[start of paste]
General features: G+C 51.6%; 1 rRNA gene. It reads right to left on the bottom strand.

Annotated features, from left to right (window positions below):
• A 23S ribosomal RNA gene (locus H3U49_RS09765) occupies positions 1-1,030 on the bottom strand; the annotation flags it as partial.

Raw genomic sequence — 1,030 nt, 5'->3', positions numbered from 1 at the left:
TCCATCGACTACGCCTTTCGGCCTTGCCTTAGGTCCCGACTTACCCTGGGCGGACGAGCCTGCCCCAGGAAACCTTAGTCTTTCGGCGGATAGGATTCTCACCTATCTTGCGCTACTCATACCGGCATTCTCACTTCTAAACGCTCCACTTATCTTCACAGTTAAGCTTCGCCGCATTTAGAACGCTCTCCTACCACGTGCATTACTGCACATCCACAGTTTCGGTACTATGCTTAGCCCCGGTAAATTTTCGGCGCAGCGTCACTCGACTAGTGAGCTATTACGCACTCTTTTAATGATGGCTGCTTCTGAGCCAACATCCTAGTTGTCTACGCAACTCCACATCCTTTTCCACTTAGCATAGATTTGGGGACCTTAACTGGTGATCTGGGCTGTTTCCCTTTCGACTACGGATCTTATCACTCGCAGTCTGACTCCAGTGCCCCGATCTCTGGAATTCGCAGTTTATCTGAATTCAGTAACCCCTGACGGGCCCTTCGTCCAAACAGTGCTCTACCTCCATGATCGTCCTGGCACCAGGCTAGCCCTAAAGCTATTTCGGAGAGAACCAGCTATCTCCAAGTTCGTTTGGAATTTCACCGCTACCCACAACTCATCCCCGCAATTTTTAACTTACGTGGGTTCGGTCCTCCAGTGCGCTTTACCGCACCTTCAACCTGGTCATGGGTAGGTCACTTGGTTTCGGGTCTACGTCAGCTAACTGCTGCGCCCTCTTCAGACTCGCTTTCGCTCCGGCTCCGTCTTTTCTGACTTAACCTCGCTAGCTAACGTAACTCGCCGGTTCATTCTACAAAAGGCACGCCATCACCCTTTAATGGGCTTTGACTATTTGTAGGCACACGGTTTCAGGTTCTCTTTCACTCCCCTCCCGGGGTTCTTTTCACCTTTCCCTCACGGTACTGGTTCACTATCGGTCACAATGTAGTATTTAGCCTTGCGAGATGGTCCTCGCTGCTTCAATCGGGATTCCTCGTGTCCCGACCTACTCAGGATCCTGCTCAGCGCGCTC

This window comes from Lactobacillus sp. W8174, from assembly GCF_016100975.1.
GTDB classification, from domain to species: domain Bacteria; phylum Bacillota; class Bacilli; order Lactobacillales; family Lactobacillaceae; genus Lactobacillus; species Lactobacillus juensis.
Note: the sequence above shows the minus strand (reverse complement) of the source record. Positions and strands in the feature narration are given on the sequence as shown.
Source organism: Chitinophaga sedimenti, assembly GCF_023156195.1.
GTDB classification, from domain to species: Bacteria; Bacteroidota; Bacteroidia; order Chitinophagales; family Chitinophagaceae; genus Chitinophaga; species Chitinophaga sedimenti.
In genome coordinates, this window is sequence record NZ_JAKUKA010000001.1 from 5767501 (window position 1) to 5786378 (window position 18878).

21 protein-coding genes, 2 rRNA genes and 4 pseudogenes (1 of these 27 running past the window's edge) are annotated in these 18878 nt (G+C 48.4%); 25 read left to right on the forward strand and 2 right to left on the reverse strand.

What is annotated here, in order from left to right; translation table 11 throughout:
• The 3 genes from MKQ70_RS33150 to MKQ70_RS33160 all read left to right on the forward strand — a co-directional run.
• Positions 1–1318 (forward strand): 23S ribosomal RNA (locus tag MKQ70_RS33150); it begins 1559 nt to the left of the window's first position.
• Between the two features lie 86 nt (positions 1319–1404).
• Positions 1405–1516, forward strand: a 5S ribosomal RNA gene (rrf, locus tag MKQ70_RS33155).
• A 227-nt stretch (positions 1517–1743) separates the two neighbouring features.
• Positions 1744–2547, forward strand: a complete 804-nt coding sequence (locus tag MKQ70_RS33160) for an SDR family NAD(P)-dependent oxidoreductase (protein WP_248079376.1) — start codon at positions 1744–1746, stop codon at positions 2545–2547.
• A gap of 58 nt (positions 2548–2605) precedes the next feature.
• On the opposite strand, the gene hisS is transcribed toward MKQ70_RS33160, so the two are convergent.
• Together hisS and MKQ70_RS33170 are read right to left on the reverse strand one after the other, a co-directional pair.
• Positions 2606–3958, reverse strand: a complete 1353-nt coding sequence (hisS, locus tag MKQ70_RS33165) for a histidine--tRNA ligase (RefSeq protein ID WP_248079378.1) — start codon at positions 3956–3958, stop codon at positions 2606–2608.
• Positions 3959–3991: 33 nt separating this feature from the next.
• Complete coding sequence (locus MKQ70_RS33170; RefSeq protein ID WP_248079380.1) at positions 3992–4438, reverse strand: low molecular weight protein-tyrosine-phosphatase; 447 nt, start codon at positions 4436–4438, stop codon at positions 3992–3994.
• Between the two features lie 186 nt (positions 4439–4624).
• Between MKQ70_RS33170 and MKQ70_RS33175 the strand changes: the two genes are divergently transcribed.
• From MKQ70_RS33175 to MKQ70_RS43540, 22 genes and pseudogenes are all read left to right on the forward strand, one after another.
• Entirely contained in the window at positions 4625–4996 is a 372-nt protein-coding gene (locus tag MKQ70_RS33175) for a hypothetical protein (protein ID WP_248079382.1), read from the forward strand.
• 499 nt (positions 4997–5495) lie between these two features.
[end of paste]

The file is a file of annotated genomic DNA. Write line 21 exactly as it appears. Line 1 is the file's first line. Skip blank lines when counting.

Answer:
• On the opposite strand, the gene hisS is transcribed toward MKQ70_RS33160, so the two are convergent.